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Welcome to the Play-Cricket Homepage of The Swans

A short history


Cricket began to be played in Storrington during the late 18th Century on the Common to the west of the Village adjacent to the pond alongside the road to Pulborough.

One of England’s most prominent cricketers at that time: John Hammond, born in Pulborough, played for Storrington and Sussex. He also played in the first Gentlemen v Players match at Lord’s in 1806. Hammond family cricketers gave long and valued service to the Storrington Club during the 19th Century. And, Ernest Hammond was the landlord at the White Horse Hotel when in 1891 two teams played a game of cricket on the frozen pond at Chantry - wearing top hats and skates - which received a detailed report in the Sporting Life magazine.


In July 1800, the Storrington Club achieved a famous 19 run victory over a Sussex County team; and that success was repeated in 1811. The Club held its own version of Gentlemen v Players in 1868; and in the following season a score of 325 runs was amassed against Midhurst- such a high score being most unusual in those days. In 1878 the Club went on tour to the Isle of Wight where a 3 wickets victory was achieved over the Sandown Club.


In the 20th Century more cricketing notables were involved with the Club. Hugh de Selincourt, who captained the Club in the 1920’s, found fame as the author of two books about a fictional village team called Tillingford in which characters based on Storrington players featured prominently. And, Arthur Gilligan, the former Sussex and England captain who eventually became President of the MCC, was President of Storrington Cricket Club from 1954 until his death in 1976. It was only in the late fifties that the Club’s current emblem of a white swan was adopted, having been designed by Ron Carter whose family was another that has featured prominently in the Club’s long history.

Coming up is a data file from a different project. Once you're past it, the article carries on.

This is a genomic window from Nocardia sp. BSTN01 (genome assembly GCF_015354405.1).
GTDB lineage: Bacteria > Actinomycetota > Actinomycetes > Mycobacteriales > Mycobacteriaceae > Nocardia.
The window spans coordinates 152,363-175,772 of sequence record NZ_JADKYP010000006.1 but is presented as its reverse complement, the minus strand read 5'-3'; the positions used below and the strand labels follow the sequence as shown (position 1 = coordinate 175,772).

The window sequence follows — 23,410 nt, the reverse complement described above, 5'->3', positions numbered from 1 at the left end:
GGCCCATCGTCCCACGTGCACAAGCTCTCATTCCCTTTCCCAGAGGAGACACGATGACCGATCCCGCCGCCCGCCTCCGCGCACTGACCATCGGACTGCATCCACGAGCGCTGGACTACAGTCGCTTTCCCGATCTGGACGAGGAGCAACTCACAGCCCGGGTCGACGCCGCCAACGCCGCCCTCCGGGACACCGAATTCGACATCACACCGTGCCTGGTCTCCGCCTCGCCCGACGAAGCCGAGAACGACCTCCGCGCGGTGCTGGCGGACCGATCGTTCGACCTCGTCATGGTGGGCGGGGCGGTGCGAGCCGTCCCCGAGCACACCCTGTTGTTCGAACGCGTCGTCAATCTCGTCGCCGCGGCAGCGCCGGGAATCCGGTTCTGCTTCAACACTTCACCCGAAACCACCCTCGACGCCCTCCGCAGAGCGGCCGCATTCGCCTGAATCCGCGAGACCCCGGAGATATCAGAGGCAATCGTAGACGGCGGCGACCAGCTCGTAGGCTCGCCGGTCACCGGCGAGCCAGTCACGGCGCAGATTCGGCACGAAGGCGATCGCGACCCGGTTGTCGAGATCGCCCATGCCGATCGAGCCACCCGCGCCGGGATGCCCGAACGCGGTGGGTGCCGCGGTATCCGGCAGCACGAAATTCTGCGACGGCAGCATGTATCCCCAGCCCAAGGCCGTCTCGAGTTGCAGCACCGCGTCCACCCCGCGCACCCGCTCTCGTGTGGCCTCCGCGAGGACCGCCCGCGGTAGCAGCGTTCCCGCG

In 1978, the Club was a founder member of the Sussex Invitation League, and the               1st XI became the first champions that year. The League’s first hundred came from a Storrington bat - wielded by Trevor Willmott - and another hundred soon followed from the bat of John Carter, one of Ron’s three cricketing sons. In 1980 a Storrington bowler - Doug James- achieved another milestone when taking all ten wickets in a single innings in a match against Southwick.


Today in the 21st Century, the Club continues to play League cricket on Saturdays and “friendlies” on Sundays. There are not too many cricket clubs in the country that have spanned four centuries. Storrington Cricket Club is proud to be one of them.